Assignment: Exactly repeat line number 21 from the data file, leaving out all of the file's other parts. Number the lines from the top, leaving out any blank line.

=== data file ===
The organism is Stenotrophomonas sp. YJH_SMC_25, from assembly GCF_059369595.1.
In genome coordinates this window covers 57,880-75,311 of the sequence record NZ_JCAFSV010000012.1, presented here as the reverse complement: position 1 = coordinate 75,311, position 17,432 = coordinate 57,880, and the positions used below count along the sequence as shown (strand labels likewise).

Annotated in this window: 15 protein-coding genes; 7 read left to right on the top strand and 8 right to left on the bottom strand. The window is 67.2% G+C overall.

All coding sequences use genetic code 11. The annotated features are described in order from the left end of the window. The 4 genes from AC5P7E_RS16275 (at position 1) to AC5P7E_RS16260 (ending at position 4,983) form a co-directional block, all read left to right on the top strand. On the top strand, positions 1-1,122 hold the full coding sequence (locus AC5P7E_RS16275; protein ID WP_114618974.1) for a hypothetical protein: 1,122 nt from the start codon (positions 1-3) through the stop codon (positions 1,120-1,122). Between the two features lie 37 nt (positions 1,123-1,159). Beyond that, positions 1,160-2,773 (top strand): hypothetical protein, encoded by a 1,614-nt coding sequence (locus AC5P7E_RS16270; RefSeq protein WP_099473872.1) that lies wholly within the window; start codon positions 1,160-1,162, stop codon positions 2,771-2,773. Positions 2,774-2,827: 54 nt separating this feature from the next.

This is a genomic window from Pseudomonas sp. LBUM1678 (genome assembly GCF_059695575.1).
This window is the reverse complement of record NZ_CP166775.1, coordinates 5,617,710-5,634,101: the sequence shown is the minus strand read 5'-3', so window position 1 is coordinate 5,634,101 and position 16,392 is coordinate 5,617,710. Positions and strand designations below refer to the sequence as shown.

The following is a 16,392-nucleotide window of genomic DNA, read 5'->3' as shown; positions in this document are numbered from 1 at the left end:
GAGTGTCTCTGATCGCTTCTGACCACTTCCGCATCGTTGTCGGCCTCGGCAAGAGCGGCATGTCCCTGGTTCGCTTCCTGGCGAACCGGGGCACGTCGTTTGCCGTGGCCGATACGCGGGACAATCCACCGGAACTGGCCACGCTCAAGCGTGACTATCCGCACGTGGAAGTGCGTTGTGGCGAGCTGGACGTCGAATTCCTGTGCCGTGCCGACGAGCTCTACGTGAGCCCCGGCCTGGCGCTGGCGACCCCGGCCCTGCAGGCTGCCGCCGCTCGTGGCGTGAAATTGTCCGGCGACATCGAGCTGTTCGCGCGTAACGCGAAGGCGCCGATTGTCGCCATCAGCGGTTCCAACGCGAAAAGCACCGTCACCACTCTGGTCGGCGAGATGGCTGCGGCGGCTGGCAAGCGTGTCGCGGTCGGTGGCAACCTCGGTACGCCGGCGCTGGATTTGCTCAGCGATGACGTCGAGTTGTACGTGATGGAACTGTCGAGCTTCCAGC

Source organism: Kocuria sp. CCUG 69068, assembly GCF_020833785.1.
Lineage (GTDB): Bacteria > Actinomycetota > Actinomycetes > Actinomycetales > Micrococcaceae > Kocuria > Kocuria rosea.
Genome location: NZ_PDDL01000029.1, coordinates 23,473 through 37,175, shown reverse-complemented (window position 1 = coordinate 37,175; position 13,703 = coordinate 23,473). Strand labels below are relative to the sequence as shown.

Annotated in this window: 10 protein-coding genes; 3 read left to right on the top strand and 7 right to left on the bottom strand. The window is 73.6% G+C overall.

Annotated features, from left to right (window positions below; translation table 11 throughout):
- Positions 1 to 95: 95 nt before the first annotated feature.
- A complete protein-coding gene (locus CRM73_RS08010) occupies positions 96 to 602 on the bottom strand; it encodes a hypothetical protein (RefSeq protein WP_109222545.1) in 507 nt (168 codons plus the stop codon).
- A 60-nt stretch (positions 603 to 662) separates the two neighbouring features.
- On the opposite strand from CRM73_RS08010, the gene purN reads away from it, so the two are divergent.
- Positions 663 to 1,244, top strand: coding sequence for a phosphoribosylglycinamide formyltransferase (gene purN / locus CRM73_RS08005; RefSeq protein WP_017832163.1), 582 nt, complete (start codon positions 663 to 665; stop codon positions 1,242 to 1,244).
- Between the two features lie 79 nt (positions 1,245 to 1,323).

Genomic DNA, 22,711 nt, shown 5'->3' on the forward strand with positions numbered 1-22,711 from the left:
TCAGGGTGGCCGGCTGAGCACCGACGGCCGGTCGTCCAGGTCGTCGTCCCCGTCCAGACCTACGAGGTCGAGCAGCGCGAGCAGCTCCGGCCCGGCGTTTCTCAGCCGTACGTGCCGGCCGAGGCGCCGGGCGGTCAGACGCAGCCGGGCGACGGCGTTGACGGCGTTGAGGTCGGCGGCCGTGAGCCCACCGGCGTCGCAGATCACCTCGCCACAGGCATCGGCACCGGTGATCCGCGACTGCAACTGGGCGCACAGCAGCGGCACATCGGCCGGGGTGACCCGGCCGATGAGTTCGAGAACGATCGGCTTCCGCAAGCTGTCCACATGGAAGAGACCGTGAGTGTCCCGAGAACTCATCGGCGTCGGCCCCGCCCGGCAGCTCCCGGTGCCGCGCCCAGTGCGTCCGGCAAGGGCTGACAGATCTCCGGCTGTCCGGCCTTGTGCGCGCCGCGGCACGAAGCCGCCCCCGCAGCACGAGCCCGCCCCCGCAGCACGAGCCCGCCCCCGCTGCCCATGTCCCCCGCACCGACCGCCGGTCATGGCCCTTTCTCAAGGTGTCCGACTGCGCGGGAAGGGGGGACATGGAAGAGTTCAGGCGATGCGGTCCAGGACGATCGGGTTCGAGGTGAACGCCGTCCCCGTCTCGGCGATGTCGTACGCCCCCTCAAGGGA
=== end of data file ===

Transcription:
TCAGGGTGGCCGGCTGAGCACCGACGGCCGGTCGTCCAGGTCGTCGTCCCCGTCCAGACCTACGAGGTCGAGCAGCGCGAGCAGCTCCGGCCCGGCGTTTCTCAGCCGTACGTGCCGGCCGAGGCGCCGGGCGGTCAGACGCAGCCGGGCGACGGCGTTGACGGCGTTGAGGTCGGCGGCCGTGAGCCCACCGGCGTCGCAGATCACCTCGCCACAGGCATCGGCACCGGTGATCCGCGACTGCAACTGGGCGCACAGCAGCGGCACATCGGCCGGGGTGACCCGGCCGATGAGTTCGAGAACGATCGGCTTCCGCAAGCTGTCCACATGGAAGAGACCGTGAGTGTCCCGAGAACTCATCGGCGTCGGCCCCGCCCGGCAGCTCCCGGTGCCGCGCCCAGTGCGTCCGGCAAGGGCTGACAGATCTCCGGCTGTCCGGCCTTGTGCGCGCCGCGGCACGAAGCCGCCCCCGCAGCACGAGCCCGCCCCCGCAGCACGAGCCCGCCCCCGCTGCCCATGTCCCCCGCACCGACCGCCGGTCATGGCCCTTTCTCAAGGTGTCCGACTGCGCGGGAAGGGGGGACATGGAAGAGTTCAGGCGATGCGGTCCAGGACGATCGGGTTCGAGGTGAACGCCGTCCCCGTCTCGGCGATGTCGTACGCCCCCTCAAGGGA